More Great Lakes Escapes
By Deborah R. Huso
I never thought I'd find a place in the United States with water as perfectly aqua blue as the Caribbean. Then I discovered Pictured Rocks National Lakeshore, just east of Munising on Michigan's Upper Peninsula.
Chapel Beach, my family's pick for water fun, is located near the sandstone formation of Chapel Rock and adjacent to the famous cliffs. Our adventure starts with the easy three-mile hike in from the parking area off Chapel Road. For swimming we can reach by car, we head to Twelvemile Beach.
No trip here would be complete without some kayaking on Lake Superior, gliding within touching distance of 200-foot sandstone walls painted with mineral stripes of copper, blue, and green. Outfitter Northern Waters (northernwaters.com) provides guided trips (if your children weigh less than 75 pounds, call ahead), which let you peer down at sunken shipwrecks.
For a full-day hike, we like the ten-mile Chapel-Mosquito loop, with a picnic lunch overlooking the archway at Grand Portal Point. The Au Sable Light Station is a favorite, too. Hike along the beach trail to see old shipwrecks washed onto the sand. Visitor information: munising.org. Rental cottages: homeaway.com and vrbo.com. National Lakeshore campgrounds: nps.gov/piro
Traverse City, Michigan
By Tammy Stables Battaglia
Our sons -- Jimmy, age 11, and Zach, 14 -- always look forward to a trip up north to Traverse City, at the pinky tip of Michigan's mitt. The reason: nearby Sleeping Bear Dunes National Lakeshore. The boys love running along the wooden walkways to the jaw-dropping 450-foot bluffs overlooking Lake Michigan. At the nearby Dune Climb, we all hike up, then slide, roll, and tumble back down in the soft sand.
Along with shops, wineries, and restaurants, beaches are the draw at Traverse City. Busy Clinch Park Beach is right downtown; the spectacular shore of Leelanau State Park is a terrific place for wading, swimming, and hunting for Petoskey Stones, fossilized coral with starlike designs.
To get out on the water, the boys "crew" on the 47-foot Nauti-Cat catamaran (nauti-cat.com). When the kids were small and we all fit in one canoe, we'd take floats down the Platte River to the sandy shore of Lake Michigan. Now a tube is their transportation of choice.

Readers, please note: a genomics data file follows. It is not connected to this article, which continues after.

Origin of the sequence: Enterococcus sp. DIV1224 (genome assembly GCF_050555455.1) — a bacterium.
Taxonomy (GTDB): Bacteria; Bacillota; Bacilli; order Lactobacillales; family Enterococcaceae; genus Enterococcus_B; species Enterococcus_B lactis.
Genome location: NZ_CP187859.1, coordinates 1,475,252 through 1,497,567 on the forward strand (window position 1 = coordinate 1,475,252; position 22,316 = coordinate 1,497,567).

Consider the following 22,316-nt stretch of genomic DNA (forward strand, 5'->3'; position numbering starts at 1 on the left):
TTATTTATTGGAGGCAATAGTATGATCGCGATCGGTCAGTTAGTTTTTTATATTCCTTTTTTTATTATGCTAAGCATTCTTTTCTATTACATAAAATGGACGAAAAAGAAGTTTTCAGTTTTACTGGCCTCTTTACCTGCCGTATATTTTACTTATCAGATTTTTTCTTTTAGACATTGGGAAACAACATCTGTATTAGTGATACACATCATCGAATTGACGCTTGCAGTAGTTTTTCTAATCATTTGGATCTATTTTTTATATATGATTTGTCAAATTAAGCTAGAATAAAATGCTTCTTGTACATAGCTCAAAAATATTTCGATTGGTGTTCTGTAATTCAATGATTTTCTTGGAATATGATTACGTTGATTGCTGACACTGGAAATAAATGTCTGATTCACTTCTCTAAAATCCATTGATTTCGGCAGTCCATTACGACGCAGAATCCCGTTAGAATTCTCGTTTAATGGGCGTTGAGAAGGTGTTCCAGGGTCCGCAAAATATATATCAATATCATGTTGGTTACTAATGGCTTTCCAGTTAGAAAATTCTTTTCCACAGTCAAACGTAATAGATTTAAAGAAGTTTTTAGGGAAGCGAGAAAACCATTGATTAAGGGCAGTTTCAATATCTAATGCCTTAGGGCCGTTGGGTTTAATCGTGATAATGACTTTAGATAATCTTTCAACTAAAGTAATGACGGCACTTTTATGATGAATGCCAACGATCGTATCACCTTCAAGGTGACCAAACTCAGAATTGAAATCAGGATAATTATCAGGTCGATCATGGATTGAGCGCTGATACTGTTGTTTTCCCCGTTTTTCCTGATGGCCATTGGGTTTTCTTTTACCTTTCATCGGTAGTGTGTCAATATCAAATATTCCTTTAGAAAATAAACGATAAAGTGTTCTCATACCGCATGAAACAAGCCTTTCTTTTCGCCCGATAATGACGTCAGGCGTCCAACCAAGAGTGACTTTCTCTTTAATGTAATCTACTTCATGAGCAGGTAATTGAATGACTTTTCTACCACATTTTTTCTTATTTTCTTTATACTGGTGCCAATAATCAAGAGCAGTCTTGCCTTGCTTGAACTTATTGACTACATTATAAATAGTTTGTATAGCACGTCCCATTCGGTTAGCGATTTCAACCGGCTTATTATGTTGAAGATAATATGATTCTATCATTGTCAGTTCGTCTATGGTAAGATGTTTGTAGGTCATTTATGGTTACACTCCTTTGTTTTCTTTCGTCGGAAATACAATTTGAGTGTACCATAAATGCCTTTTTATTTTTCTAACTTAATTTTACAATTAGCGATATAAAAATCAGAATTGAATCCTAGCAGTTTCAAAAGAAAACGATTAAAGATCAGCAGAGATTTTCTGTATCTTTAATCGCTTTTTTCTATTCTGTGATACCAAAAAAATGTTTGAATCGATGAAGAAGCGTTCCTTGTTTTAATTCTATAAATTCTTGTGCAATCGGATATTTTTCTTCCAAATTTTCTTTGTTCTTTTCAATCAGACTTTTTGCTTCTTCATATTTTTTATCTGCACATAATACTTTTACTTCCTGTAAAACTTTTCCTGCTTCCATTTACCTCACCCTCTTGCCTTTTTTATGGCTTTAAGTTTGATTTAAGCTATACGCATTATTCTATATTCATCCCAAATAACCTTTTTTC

Lodging in Traverse City runs from high-end resorts like the Grand Traverse Resort and Spa (grandtraverseresort.com) to mom-and-pop motels and campgrounds, to rental cottages. Visitor information: traversecity.com and michigan.org. National Lakeshore: nps.gov/slbe
Madeline Island, Wisconsin
By Laura Billings Coleman
Many of Lake Superior's beaches aren't just cool -- they're downright cold. That's why my family loves Madeline Island, a 25-minute ferry ride from Bayfield, Wisconsin. Here, the 22-island Apostle chain provides protected conditions for playing in the waves and paddling kayaks. In the evening, we can pedal bikes to the historic village of La Pointe for pizza and ice cream.
There's not much else to do on Madeline Island, but that's part of its charm. For our three sons -- ages 7, 9, and 11 -- the 35 square miles equal one big playground, great for nature walks through wetlands and boreal forests, treasure hunts at Chequamegon Bay, and stargazing and s'more-making at the island's two campgrounds. On rainy days we go back in time at the Madeline Island Historical Museum or visit the old school turned public library for a good book (like Louise Erdrich's The Birchbark House, the story of a young Ojibwa girl growing up here in the 1800s). Just beware that you may end up on island time. "I can never remember what day it is here," my 11-year-old mused during our last visit, a sure sign of a successful family getaway. Visitor information and lodging options: madelineisland.com. Ferry details: madferry.com
Originally published in the June/July 2013 issue of FamilyFun